“At issue in the Hiss case”, wrote Whittaker Chambers in his autobiography Witness, “was the question of whether this sick society, which we call Western civilization, could in its extremity still cast up a man whose faith in it was so great that he would voluntarily abandon those things which men hold good, including life, to defend it.”
In August 1948, Chambers, an editor at Time, identified Alger Hiss, a former assistant to the Secretary of State and former General Secretary of the United Nations, as a fellow member of his underground Communist cell in the 1930s. Hiss was ultimately convicted of perjury for denying his espionage activities and sentenced to five years in jail. Chambers was further vindicated in the mid 1990’s as the Venoma transcripts, secret KGB and GRU messages during World War II, were released and confirmed that Hiss had been a Soviet spy not only in the 1930s, but at least until 1945.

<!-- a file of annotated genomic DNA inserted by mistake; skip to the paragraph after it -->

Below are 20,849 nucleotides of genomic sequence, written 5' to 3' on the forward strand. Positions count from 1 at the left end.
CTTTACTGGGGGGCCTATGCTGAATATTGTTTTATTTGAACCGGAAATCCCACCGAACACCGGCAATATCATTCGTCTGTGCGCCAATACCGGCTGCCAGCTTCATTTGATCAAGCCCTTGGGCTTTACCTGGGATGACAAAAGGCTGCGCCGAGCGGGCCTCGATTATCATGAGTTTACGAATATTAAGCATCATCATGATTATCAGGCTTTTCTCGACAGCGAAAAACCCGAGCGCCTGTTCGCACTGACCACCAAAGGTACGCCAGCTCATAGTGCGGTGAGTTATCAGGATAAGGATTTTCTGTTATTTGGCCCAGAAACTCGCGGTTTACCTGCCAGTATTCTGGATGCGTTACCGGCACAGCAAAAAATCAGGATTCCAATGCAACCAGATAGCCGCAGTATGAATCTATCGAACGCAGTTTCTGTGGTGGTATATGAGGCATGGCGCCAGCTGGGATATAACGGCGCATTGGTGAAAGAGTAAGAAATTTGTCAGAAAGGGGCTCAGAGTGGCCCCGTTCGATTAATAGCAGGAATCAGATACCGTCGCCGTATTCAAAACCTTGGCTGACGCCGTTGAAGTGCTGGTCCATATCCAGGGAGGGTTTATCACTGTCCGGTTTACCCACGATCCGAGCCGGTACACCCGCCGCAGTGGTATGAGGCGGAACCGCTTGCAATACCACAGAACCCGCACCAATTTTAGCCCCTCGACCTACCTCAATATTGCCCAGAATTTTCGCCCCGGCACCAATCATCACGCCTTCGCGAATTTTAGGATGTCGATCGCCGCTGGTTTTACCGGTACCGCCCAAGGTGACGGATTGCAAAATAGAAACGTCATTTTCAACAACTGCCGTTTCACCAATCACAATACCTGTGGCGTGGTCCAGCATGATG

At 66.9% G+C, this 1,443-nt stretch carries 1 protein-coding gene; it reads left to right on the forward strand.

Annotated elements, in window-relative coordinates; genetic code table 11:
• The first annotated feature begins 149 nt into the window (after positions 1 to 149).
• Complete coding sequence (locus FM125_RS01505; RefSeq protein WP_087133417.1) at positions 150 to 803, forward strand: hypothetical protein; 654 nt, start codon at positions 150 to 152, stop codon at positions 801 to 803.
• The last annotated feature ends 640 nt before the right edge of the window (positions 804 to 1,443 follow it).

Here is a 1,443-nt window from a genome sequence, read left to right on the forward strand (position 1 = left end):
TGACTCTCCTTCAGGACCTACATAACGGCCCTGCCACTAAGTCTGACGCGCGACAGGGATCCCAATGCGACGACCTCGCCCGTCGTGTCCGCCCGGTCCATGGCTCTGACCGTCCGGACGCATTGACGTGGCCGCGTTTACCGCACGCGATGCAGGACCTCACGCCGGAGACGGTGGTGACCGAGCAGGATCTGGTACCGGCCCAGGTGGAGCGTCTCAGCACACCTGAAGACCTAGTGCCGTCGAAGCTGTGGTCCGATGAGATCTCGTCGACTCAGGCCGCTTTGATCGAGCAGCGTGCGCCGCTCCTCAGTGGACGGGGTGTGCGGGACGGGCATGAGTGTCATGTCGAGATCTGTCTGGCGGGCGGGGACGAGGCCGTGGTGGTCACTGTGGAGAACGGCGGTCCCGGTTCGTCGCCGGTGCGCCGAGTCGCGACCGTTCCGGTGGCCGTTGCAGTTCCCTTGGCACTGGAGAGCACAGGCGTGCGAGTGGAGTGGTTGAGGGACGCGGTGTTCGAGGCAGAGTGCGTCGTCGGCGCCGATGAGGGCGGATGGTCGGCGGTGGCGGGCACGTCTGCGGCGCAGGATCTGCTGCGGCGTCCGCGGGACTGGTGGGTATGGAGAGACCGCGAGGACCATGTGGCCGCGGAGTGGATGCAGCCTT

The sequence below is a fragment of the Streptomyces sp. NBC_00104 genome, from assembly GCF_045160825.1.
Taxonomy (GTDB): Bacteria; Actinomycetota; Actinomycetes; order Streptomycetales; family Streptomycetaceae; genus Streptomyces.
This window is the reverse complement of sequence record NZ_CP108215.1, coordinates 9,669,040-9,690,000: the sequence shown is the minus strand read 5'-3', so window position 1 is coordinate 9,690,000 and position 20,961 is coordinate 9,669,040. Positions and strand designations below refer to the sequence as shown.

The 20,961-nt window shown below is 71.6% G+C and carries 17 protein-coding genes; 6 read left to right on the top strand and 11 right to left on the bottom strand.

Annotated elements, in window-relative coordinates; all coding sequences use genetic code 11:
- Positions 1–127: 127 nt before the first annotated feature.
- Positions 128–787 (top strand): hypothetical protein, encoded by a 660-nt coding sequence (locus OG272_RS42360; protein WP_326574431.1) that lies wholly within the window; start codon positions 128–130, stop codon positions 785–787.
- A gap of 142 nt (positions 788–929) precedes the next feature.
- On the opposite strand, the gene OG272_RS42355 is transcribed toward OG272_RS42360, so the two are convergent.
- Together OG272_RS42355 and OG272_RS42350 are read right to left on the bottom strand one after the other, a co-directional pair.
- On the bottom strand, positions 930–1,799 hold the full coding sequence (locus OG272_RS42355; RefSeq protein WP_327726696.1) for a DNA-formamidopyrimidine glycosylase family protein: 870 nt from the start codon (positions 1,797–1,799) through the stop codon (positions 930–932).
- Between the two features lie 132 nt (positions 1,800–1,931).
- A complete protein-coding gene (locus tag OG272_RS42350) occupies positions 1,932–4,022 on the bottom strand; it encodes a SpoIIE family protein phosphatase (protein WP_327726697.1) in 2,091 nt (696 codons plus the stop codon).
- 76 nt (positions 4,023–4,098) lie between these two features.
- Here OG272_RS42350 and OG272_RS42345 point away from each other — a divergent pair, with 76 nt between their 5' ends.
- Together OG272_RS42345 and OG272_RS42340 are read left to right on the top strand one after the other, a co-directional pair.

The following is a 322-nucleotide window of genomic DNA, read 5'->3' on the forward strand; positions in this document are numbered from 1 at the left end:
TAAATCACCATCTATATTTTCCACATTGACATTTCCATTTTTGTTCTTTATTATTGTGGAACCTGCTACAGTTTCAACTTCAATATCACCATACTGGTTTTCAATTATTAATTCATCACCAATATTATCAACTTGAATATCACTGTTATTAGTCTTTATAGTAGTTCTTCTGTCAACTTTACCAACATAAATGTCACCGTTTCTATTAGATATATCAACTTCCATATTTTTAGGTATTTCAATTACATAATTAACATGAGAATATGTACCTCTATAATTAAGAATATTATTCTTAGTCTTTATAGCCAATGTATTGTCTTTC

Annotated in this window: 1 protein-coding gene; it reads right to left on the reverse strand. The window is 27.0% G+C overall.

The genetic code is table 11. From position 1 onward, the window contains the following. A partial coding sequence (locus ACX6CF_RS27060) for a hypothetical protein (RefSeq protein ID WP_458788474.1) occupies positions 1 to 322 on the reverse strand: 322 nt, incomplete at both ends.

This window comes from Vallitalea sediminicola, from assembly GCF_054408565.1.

In Witness, Chambers goes on to write that at issue in the Hiss case was whether his “faith could prevail against a man whose equal faith it was that this society is sick beyond saving, and that mercy itself pleads for its swift extinction and replacement by another. At issue was the question whether, in the desperately divided society, there still remained the will to recognize the issues in time to offset the immense rally of public power to distort and pervert the facts?” This is ultimately the question of our time as our society is losing the power not only to distinguish between reality and fantasy, but the ability to distinguish between good and evil.